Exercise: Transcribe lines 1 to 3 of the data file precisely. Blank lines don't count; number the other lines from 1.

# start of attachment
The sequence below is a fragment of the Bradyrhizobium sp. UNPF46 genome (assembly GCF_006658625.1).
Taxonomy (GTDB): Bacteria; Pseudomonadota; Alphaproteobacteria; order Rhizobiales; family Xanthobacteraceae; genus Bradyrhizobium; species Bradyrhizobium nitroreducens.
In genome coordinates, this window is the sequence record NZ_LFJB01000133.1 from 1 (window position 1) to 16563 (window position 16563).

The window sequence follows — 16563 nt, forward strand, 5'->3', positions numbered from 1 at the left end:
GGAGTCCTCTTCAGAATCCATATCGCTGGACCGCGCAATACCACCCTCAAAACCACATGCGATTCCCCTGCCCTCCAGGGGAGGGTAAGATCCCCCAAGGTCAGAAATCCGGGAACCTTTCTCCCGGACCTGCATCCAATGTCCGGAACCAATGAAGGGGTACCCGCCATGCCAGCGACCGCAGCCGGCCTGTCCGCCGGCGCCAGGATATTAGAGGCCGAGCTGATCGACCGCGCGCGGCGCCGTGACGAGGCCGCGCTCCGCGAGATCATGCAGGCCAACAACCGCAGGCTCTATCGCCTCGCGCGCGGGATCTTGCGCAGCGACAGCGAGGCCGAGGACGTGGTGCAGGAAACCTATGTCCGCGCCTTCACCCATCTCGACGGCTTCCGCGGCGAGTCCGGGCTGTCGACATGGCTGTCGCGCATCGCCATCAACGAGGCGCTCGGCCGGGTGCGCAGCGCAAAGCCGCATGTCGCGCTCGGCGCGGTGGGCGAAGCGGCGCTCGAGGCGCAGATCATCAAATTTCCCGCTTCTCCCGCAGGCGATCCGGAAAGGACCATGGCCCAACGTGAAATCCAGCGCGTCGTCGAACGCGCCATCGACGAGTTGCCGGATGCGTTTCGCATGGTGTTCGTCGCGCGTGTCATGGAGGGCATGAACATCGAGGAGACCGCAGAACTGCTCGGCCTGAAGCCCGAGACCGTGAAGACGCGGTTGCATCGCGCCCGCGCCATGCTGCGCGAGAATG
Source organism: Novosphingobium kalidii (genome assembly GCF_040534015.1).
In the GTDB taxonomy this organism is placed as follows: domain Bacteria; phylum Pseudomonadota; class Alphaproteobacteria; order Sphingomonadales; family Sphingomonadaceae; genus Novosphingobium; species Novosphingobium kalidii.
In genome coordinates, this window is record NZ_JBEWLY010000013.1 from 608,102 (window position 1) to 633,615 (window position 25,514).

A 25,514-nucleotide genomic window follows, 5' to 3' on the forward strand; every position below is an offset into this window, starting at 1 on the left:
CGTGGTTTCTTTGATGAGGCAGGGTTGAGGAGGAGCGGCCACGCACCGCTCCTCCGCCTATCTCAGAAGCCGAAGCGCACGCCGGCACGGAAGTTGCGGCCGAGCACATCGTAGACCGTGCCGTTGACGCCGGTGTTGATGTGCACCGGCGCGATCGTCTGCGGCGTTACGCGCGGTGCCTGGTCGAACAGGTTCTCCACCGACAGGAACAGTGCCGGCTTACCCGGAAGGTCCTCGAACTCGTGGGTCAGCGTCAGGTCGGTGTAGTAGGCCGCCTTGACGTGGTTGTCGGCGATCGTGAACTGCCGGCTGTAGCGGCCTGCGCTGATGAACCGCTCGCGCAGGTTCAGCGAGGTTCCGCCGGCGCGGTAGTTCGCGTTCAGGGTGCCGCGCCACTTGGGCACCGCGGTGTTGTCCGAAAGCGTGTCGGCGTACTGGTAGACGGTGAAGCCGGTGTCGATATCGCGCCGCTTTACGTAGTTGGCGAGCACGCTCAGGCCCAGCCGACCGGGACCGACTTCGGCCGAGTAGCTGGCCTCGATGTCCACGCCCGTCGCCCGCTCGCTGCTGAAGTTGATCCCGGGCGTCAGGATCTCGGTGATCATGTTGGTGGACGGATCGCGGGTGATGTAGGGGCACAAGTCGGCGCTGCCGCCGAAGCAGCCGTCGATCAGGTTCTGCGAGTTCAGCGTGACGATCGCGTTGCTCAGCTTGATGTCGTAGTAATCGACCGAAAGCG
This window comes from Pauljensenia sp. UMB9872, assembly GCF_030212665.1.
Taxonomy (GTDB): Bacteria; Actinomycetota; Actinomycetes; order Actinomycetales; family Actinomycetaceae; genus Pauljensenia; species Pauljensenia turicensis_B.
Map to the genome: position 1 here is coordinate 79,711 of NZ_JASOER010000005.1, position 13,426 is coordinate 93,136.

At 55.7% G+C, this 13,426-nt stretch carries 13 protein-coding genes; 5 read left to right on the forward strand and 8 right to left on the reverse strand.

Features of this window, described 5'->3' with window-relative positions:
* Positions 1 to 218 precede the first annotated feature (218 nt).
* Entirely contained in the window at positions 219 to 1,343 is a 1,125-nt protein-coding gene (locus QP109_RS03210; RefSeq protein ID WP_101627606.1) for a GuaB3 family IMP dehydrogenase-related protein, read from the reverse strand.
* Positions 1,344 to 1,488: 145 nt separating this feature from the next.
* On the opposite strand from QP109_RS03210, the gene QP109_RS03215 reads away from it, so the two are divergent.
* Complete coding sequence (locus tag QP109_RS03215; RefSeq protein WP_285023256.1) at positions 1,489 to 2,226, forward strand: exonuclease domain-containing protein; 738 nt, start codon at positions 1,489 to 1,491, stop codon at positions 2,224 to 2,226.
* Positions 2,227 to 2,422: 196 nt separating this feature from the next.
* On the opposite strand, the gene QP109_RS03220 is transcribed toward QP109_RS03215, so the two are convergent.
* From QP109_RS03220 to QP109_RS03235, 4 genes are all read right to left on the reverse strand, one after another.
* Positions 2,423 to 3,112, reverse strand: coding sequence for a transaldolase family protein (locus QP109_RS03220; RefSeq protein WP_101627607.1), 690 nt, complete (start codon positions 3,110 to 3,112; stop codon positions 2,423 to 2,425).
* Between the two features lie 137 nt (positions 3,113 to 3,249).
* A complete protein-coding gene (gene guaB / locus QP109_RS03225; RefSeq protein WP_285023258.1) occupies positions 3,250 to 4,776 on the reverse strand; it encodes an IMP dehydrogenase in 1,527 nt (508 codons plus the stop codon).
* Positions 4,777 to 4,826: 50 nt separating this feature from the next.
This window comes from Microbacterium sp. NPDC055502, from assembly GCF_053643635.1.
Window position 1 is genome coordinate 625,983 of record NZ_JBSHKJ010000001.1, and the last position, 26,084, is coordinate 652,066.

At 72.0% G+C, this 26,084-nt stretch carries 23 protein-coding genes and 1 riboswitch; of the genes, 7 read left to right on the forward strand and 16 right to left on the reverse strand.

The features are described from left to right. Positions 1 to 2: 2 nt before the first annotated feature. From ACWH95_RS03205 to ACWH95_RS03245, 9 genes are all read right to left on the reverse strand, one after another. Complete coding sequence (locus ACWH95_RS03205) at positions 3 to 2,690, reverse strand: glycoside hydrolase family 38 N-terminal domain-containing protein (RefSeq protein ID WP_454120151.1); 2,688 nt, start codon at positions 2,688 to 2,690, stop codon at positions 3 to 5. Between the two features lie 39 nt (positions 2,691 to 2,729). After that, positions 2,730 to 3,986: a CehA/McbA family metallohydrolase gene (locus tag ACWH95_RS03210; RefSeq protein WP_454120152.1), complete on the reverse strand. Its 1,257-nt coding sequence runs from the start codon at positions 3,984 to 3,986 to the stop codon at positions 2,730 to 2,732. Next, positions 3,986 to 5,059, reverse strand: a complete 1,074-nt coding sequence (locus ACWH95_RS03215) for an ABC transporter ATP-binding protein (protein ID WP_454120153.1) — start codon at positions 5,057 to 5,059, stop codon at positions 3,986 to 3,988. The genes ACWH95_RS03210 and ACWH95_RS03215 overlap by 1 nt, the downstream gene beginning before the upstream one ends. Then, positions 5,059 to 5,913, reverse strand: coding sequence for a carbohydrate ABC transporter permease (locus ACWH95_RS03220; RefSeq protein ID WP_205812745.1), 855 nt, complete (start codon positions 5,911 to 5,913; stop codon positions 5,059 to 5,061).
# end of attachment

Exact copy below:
The sequence below is a fragment of the Bradyrhizobium sp. UNPF46 genome (assembly GCF_006658625.1).
Taxonomy (GTDB): Bacteria; Pseudomonadota; Alphaproteobacteria; order Rhizobiales; family Xanthobacteraceae; genus Bradyrhizobium; species Bradyrhizobium nitroreducens.
In genome coordinates, this window is the sequence record NZ_LFJB01000133.1 from 1 (window position 1) to 16563 (window position 16563).